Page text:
Case update (3):  Disability discrimination and the menopause

menopause

What do we already know?

We have previously discussed legal issues surrounding the menopause and the workplace (see here).  In Anne-Marie Boyle’s blog Menopause – the last workplace taboo? Part 2 she highlighted disability discrimination as a particular risk and that staff with strong menopausal symptoms could well qualify as being disabled.  At this time there were only tribunal decisions to confirm this risk.  However, we now have the below EAT decision to confirm it.

What’s new?

Summary:  Can symptoms relating to the menopause amount to a disability under the Equality Act 2010?

Yes, says the EAT in Rooney v Leicester City Council available here.

Background:  The Equality Act 2010 says that someone is disabled if they have a physical or mental impairment which has a substantial and long-term adverse effect on their ability to perform day-to-day activities.  The definition can be summarised in the following questions:

  • Does the person have a physical or mental impairment?
  • Does the impairment create an adverse effect which is substantial?
  • Is that substantial adverse effect long-term?
  • Are the long-term substantial effects on day-to-day activities?

Substantial’ means ‘more than minor or trivial’. ‘Long-term’ means that the condition is permanent or has lasted, or is expected to last, 12 months or more.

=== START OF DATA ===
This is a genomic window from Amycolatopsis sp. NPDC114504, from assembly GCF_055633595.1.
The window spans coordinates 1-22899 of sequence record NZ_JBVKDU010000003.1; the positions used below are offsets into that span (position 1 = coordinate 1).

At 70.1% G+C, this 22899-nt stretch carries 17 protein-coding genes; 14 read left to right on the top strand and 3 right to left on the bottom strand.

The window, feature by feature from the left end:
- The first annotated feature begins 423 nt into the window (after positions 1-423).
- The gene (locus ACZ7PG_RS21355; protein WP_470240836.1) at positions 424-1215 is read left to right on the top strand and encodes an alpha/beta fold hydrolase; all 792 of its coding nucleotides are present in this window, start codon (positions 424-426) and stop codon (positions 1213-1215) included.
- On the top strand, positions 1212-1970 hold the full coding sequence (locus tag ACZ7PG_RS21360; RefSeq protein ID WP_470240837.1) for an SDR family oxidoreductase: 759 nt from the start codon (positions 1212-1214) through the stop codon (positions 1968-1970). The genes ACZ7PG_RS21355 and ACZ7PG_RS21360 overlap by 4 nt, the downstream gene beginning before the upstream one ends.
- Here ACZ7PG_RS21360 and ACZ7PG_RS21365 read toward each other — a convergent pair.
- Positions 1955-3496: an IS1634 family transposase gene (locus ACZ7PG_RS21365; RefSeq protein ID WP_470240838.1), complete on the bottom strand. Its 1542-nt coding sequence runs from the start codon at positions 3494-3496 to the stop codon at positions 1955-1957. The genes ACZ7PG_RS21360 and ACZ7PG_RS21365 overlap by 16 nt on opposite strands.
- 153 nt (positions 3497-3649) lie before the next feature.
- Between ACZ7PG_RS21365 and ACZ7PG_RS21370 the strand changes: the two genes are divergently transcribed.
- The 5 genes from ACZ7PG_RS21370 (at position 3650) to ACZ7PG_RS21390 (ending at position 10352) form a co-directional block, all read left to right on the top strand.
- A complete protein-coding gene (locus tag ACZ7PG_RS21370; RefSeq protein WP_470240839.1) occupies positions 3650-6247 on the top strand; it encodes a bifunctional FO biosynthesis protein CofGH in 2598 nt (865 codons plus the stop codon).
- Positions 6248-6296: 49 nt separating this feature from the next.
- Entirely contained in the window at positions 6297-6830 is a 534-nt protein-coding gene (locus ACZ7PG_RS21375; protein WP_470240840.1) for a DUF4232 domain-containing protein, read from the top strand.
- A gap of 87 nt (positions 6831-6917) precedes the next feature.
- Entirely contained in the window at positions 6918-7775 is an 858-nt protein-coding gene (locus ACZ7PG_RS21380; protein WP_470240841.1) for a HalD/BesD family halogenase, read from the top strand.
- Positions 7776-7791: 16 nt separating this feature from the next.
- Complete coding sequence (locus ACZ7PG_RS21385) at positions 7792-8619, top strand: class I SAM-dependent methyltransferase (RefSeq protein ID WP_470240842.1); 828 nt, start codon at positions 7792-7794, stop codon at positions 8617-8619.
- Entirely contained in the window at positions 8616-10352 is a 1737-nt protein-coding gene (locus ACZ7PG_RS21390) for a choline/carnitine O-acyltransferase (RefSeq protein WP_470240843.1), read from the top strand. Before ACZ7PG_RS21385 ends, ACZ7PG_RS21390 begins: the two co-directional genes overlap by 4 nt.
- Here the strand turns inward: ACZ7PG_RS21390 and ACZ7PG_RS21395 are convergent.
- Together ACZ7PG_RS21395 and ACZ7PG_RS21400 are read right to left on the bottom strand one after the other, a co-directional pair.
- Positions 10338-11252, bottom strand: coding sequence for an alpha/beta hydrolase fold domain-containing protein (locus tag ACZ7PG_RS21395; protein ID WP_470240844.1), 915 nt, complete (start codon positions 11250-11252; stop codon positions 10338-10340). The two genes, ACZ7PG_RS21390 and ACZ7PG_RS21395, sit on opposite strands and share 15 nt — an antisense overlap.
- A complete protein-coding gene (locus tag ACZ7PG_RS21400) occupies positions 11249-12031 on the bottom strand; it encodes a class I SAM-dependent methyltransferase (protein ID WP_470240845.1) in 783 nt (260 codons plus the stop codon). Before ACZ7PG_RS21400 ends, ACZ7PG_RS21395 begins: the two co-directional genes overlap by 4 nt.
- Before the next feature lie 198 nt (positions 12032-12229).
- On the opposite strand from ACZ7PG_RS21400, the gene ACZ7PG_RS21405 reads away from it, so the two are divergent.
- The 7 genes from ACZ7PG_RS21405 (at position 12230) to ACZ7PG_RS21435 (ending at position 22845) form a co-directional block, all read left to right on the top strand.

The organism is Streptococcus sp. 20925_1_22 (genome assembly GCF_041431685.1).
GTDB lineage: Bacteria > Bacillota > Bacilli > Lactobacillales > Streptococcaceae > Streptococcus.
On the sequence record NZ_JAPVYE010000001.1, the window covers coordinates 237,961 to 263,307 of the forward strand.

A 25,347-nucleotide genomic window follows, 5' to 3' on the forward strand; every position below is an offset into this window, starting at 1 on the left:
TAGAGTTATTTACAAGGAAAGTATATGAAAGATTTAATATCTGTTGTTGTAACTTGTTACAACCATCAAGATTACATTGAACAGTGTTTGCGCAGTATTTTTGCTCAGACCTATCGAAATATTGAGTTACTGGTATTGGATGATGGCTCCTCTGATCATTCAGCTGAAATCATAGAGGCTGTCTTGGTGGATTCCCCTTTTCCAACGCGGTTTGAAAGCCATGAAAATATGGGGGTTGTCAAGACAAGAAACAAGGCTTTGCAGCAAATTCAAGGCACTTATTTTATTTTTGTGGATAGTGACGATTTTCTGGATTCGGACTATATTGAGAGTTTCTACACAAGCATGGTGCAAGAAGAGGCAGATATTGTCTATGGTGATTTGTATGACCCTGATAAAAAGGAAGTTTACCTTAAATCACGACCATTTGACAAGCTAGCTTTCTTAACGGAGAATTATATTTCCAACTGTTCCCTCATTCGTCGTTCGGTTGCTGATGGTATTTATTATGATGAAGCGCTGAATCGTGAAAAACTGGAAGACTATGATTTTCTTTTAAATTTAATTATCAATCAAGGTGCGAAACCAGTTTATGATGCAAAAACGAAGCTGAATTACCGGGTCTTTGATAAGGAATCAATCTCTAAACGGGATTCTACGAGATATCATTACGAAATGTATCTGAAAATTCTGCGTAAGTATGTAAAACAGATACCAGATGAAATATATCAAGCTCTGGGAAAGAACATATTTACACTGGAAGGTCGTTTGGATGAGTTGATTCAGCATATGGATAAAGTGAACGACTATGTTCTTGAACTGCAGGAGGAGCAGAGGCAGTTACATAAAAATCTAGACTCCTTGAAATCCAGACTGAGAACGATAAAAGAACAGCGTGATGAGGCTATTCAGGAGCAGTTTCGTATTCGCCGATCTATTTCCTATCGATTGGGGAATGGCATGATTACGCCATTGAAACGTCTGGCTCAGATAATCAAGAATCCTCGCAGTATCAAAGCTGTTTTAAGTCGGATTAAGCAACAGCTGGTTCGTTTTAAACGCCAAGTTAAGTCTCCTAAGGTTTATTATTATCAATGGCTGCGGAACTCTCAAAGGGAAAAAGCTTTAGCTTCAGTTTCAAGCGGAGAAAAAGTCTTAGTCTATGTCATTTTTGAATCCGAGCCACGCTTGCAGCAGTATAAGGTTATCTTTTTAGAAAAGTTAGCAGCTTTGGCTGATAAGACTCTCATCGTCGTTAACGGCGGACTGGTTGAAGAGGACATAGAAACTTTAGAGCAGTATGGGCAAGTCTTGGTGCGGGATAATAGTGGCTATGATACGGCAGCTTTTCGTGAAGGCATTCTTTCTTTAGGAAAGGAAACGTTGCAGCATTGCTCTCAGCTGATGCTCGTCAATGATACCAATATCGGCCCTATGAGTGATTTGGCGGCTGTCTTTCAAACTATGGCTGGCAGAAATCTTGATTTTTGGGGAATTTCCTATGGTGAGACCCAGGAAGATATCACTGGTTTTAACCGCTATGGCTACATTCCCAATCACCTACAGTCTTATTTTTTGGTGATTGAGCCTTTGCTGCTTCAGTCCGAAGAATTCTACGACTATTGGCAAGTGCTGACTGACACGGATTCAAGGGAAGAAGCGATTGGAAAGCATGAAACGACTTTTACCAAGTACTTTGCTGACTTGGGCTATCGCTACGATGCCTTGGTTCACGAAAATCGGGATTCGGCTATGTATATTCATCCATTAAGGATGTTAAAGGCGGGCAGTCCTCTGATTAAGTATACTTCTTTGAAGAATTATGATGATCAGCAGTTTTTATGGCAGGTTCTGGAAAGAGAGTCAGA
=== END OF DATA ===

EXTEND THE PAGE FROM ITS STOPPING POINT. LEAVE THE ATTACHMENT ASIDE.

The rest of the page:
There is no specific mention of menopause symptoms in equalities legislation or in the Equality and Human Rights Commission’s Code of Practice on the meaning of disability. However, the Tribunal decision in Donnachie v Telent Technology Service Limited in 2020 found that the employee’s significant menopausal symptoms did amount to a disability and the judge commented that he saw “no reason why in principle, typical symptoms cannot have the relevant disabling effect on an individual”.

Facts:  The employee, Ms Rooney, worked for Leicester City Council as a childcare social worker from 2006 until her resignation in October 2018.  Part of her reason for resigning was that she felt her managers had not supported her during the menopause and had subjected her to unfavourable treatment.

Ms Rooney’s symptoms related to the menopause included insomnia, light-headedness, confusion, stress, depression, anxiety, palpitations, memory loss, migraines and hot flushes. Ms Rooney had been suffering from these symptoms for two years, was struggling to cope with everyday life and was under the care of a consultant doctor at specialist menopause clinic.

Ms Rooney brought tribunal claims for disability and sex discrimination, and harassment and victimisation related to her menopausal symptoms.

Tribunal decision

The Tribunal decided (at a preliminary hearing) that Ms Rooney was not disabled and her disability discrimination claim was dismissed, along with her claims of harassment and victimisation.

Ms Rooney appealed.

EAT decision

The EAT upheld the appeal. It found the Tribunal had incorrectly analysed Ms Rooney’s symptoms in respect of the definition of disability under the Equalities Act 2010.